(b Heilbronn, 1802; d Styria, 1890). German jew's harp and guitar player. After an initial lack of success in his native country, he travelled through Switzerland in 1825–6, eventually arriving in Paris where he worked as a guitar virtuoso. In 1827 his op.1 (a set of 12 airs for solo guitar) was published by Richault in Paris, and in the same year he appeared in London as a guitarist and jew's harpist. He produced extremely beautiful effects by performing on 16 jew's harps, having for many years cultivated this instrument in an extraordinary manner. The patronage of the Duke of Gordon induced him to return to London in 1828; but he soon found that the iron jew's harp had so injured his teeth that he could not play without pain, and he therefore spent more time playing the guitar. At length a dentist devised a glutinous covering for his teeth, which enabled him to play his jew's harp again. He was very successful in Scotland and thence went to Bath (...
Victor de Pontigny
revised by Paul Sparks
(b Buenos Aires, Dec 24, 1931; d Cologne, Sept 18, 2008). German composer, film maker and playwright of Argentine birth. Increasingly regarded as among the most important of late 20th-century European composers, his elaborate imagination, bizarre humour and ability to play with almost any idea or system has brought powerful and unexpected drama to the stage and concert hall.
Born into an Argentine-Jewish family with strongly leftist political views, he took theory, singing, conducting, piano, cello and organ lessons with private teachers such as Juan Carlos Paz and Alfredo Schiuma, but was self-taught as a composer. He studied philosophy and literature at the University of Buenos Aires, where Borges was among his lecturers. Although he failed the entrance examinations for the local music conservatory, he became artistic advisor to the Agrupación Nueva Música (Buenos Aires) in 1949. In 1950 he began to compose, seeking ideas that opposed the neo-classical style dictated by Juan Perón’s government. After co-founding the Cinémathètique Argentine and making an unsuccessful attempt to establish an electronic studio, he became a student conductor at the Chamber Opera, chorus director and rehearsal accompanist at the Teatro Colón, music advisor at the University of Buenos Aires, and cinema and photography editor for the journal ...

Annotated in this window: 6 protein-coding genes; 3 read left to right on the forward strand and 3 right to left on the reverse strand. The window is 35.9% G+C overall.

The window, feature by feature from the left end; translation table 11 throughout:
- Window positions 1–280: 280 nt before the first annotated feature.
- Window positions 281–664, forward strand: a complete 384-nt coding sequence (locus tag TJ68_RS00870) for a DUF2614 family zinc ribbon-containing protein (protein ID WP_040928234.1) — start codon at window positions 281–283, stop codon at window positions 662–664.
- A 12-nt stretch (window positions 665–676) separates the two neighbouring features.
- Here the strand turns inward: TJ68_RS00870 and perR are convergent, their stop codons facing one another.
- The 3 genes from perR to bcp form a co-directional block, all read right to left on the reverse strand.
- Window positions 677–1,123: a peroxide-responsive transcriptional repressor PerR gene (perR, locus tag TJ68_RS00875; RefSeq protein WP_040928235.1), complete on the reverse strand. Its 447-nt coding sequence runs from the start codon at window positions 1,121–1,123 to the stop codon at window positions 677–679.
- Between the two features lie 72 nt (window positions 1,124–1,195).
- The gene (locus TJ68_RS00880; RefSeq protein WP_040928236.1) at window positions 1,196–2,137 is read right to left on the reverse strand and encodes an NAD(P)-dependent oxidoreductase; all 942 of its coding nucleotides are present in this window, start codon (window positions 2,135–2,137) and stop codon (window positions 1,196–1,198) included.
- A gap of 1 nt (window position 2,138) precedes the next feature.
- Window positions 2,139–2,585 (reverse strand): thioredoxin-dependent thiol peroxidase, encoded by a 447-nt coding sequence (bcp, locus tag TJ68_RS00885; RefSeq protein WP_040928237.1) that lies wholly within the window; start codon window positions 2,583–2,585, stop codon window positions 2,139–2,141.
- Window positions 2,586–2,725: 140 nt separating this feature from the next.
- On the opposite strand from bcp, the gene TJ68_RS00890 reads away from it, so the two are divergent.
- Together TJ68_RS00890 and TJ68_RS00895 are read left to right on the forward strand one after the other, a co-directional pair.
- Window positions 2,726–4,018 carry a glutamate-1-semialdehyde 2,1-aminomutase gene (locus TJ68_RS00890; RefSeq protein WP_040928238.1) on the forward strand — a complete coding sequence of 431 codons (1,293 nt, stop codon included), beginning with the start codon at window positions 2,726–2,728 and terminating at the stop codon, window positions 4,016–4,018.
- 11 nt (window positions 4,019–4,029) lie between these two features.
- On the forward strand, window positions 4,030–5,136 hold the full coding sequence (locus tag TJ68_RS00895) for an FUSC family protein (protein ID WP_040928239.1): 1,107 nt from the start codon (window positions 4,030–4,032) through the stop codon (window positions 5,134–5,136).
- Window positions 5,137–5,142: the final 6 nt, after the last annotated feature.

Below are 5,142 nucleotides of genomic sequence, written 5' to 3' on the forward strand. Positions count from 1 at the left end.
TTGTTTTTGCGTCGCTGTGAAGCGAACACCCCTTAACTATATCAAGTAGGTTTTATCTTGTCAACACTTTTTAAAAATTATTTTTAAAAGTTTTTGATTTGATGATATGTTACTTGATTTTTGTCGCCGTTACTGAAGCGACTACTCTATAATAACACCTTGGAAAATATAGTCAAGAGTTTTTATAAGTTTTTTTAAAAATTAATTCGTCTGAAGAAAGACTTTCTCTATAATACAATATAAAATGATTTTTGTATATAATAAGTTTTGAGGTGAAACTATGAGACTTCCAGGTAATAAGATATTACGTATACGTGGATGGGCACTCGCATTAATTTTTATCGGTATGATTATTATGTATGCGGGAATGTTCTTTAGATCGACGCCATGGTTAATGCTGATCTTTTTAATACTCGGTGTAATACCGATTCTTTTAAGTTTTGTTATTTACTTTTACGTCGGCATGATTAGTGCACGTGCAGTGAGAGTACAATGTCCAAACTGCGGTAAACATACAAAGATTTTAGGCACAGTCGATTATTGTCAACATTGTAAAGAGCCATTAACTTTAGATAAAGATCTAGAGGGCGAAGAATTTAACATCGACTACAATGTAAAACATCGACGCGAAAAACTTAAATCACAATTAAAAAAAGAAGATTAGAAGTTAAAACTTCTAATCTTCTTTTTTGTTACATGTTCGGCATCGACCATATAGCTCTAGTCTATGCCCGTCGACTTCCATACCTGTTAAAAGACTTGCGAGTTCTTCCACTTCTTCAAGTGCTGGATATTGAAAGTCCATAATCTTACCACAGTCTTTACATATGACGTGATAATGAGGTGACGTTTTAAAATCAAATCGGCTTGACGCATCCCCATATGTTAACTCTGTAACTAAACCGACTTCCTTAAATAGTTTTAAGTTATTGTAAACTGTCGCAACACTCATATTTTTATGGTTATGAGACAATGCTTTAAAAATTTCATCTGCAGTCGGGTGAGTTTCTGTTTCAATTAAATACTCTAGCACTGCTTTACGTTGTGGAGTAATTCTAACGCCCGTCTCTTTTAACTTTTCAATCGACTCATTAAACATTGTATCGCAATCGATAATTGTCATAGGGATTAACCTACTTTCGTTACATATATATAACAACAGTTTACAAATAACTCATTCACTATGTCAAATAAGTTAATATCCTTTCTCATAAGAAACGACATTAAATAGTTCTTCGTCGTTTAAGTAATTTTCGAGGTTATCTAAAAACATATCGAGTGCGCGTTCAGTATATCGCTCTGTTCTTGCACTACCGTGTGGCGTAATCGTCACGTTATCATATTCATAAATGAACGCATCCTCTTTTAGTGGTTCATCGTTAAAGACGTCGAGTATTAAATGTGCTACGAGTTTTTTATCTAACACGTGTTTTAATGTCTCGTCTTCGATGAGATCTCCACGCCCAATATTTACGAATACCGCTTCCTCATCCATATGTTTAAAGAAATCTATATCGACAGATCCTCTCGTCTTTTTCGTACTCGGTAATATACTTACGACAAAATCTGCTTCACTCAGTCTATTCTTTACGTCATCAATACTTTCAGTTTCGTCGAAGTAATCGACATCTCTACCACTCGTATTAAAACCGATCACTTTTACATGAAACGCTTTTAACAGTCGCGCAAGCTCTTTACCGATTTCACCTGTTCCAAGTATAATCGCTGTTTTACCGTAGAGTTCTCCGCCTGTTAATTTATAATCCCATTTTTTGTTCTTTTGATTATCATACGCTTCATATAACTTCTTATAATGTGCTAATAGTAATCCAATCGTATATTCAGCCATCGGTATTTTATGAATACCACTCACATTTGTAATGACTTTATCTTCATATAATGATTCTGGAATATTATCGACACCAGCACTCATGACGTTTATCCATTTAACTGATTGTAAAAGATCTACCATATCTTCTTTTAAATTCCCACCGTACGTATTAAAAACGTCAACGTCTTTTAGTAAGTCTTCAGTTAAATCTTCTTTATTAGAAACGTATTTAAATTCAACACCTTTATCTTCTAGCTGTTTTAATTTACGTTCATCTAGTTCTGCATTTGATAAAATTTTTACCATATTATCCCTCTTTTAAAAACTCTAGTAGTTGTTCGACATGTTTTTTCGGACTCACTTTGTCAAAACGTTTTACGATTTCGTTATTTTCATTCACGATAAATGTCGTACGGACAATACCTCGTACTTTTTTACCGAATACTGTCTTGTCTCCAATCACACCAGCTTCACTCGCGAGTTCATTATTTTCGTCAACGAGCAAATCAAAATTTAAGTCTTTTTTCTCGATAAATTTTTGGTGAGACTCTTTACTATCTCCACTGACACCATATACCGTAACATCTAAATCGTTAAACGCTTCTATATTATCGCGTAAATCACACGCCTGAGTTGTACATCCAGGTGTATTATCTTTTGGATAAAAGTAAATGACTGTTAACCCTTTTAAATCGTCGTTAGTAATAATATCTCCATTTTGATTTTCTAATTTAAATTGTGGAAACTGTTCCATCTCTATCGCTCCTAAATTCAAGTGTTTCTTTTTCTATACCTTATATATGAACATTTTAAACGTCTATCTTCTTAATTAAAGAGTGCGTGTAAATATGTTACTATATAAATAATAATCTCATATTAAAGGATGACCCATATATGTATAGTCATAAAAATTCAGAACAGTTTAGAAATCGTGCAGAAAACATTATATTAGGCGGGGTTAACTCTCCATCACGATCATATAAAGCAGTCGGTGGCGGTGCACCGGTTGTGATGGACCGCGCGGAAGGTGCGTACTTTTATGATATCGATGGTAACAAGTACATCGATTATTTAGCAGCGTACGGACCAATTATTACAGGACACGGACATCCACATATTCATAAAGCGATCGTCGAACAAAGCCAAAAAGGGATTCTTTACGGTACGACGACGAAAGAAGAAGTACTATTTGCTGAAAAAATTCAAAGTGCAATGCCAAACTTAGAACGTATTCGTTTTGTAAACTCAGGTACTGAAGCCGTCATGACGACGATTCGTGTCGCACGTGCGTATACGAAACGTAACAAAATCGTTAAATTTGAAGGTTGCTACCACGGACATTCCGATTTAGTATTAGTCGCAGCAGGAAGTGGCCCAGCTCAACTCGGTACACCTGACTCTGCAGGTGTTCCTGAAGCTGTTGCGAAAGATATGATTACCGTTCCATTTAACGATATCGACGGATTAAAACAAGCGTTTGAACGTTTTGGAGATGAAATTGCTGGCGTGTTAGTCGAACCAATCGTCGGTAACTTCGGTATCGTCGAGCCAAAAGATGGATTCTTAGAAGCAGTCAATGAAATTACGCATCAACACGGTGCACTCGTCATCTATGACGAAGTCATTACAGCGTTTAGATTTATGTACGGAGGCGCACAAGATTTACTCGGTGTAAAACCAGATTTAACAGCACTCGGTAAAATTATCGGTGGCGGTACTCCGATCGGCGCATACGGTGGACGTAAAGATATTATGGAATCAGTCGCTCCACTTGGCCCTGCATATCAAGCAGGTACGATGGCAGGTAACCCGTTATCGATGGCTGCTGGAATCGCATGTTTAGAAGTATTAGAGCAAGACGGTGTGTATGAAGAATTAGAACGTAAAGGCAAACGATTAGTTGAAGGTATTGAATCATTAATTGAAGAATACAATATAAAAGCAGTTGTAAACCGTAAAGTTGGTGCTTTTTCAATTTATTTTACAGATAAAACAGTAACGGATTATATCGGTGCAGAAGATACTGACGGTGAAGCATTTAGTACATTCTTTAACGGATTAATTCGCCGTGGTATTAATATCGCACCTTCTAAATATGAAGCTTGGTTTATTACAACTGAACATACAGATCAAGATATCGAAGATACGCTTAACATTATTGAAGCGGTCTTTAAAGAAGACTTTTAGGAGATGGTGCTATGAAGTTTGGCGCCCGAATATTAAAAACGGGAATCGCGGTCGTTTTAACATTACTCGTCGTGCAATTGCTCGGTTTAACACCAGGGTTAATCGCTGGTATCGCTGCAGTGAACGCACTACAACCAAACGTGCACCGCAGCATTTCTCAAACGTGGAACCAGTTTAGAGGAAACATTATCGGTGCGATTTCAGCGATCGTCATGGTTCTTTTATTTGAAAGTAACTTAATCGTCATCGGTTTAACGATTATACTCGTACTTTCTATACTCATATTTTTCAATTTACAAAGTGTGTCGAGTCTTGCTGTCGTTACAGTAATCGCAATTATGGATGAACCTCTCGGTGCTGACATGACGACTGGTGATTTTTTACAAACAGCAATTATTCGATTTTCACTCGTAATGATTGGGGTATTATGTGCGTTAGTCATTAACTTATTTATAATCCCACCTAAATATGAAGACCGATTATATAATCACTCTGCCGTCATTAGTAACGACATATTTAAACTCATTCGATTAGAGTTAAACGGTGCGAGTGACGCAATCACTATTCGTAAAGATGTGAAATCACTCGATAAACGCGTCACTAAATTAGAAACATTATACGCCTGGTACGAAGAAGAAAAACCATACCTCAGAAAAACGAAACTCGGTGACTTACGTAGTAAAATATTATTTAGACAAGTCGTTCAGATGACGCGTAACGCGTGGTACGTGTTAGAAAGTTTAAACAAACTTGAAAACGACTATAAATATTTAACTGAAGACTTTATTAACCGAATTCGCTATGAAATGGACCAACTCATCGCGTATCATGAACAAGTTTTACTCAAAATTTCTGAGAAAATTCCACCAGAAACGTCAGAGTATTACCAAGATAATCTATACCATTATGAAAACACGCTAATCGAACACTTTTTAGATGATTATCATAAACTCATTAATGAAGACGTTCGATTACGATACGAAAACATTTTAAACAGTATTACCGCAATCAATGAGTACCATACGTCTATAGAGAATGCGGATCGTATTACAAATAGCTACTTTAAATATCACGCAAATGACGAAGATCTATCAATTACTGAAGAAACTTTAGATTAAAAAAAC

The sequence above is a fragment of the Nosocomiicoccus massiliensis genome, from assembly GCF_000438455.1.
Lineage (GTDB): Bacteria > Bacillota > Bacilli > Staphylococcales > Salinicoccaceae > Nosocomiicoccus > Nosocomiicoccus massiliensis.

Thomas J. Walsh
A small four-string instrument of the guitar family. The ukulele is derived from a pair of Portuguese instruments first brought to Hawai’i in the late 1870s by immigrants from the island of Madeira. The ukulele (or ‘ukulele, a Hawaiian term meaning “jumping flea”) developed from the machete, a four-string Madeiran instrument. However, its tuning is taken from the first four strings of the five-string Madeiran rajão.
Ukuleles were first built in Hawai’i by three Madeiran cabinetmakers, Augusto Dias, Manuel Nunes, and Jose do Espirito Santo, all of whom arrived in Hawai’i in 1879. After serving their agricultural contracts, all three eventually settled in Honolulu. By 1885, each was advertising the various instruments he was building. Machetes and rajãoes quickly became known on the islands by a number of other names, most commonly “taro-patch guitars” or “taro-patch fiddles.” By 1888, the four-string instrument was becoming known as the ukulele, and soon the term “taro-patch fiddle” primarily was used to describe the larger five-string instrument. By the early 1890s, the original machete tuning of d’-g’-b’-d” was falling out of favor. Instead, the reentrant tuning of the Madeiran ...